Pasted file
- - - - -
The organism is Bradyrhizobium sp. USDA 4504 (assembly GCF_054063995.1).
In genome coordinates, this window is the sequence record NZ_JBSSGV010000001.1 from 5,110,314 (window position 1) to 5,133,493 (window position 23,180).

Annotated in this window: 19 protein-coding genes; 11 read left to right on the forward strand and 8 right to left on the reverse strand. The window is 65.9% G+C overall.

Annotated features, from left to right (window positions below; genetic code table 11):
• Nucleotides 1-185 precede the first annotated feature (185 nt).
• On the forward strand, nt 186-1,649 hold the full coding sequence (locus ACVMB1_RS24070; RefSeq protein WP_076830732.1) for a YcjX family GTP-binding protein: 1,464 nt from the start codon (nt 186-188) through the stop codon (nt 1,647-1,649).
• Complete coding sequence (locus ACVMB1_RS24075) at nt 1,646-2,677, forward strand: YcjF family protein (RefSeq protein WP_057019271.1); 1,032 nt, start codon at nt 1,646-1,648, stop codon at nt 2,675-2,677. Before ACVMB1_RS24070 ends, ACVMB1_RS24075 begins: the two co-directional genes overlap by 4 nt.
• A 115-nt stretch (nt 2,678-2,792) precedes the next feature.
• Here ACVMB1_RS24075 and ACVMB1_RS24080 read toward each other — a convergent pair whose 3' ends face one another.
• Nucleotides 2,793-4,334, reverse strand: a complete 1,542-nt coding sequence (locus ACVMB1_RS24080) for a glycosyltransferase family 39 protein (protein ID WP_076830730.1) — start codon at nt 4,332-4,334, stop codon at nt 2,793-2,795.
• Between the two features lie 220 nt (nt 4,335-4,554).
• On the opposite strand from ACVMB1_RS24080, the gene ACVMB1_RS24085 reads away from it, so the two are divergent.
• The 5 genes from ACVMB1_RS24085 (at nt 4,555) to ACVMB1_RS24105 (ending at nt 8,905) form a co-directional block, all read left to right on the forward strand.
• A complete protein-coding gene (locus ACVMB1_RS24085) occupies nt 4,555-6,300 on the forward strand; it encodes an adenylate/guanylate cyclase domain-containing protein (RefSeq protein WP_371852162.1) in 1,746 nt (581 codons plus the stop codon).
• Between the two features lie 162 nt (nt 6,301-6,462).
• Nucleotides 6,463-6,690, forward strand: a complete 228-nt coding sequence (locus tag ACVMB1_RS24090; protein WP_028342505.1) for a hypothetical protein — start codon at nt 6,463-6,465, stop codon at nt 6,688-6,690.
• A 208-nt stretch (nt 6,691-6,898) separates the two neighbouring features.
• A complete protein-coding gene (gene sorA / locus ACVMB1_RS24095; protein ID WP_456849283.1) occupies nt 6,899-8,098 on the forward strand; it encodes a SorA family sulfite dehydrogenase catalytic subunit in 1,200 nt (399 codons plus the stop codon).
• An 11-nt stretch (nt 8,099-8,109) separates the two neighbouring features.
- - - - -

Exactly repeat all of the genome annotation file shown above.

The organism is Bradyrhizobium sp. USDA 4504 (assembly GCF_054063995.1).
In genome coordinates, this window is the sequence record NZ_JBSSGV010000001.1 from 5,110,314 (window position 1) to 5,133,493 (window position 23,180).

Annotated in this window: 19 protein-coding genes; 11 read left to right on the forward strand and 8 right to left on the reverse strand. The window is 65.9% G+C overall.

Annotated features, from left to right (window positions below; genetic code table 11):
• Nucleotides 1-185 precede the first annotated feature (185 nt).
• On the forward strand, nt 186-1,649 hold the full coding sequence (locus ACVMB1_RS24070; RefSeq protein WP_076830732.1) for a YcjX family GTP-binding protein: 1,464 nt from the start codon (nt 186-188) through the stop codon (nt 1,647-1,649).
• Complete coding sequence (locus ACVMB1_RS24075) at nt 1,646-2,677, forward strand: YcjF family protein (RefSeq protein WP_057019271.1); 1,032 nt, start codon at nt 1,646-1,648, stop codon at nt 2,675-2,677. Before ACVMB1_RS24070 ends, ACVMB1_RS24075 begins: the two co-directional genes overlap by 4 nt.
• A 115-nt stretch (nt 2,678-2,792) precedes the next feature.
• Here ACVMB1_RS24075 and ACVMB1_RS24080 read toward each other — a convergent pair whose 3' ends face one another.
• Nucleotides 2,793-4,334, reverse strand: a complete 1,542-nt coding sequence (locus ACVMB1_RS24080) for a glycosyltransferase family 39 protein (protein ID WP_076830730.1) — start codon at nt 4,332-4,334, stop codon at nt 2,793-2,795.
• Between the two features lie 220 nt (nt 4,335-4,554).
• On the opposite strand from ACVMB1_RS24080, the gene ACVMB1_RS24085 reads away from it, so the two are divergent.
• The 5 genes from ACVMB1_RS24085 (at nt 4,555) to ACVMB1_RS24105 (ending at nt 8,905) form a co-directional block, all read left to right on the forward strand.
• A complete protein-coding gene (locus ACVMB1_RS24085) occupies nt 4,555-6,300 on the forward strand; it encodes an adenylate/guanylate cyclase domain-containing protein (RefSeq protein WP_371852162.1) in 1,746 nt (581 codons plus the stop codon).
• Between the two features lie 162 nt (nt 6,301-6,462).
• Nucleotides 6,463-6,690, forward strand: a complete 228-nt coding sequence (locus tag ACVMB1_RS24090; protein WP_028342505.1) for a hypothetical protein — start codon at nt 6,463-6,465, stop codon at nt 6,688-6,690.
• A 208-nt stretch (nt 6,691-6,898) separates the two neighbouring features.
• A complete protein-coding gene (gene sorA / locus ACVMB1_RS24095; protein ID WP_456849283.1) occupies nt 6,899-8,098 on the forward strand; it encodes a SorA family sulfite dehydrogenase catalytic subunit in 1,200 nt (399 codons plus the stop codon).
• An 11-nt stretch (nt 8,099-8,109) separates the two neighbouring features.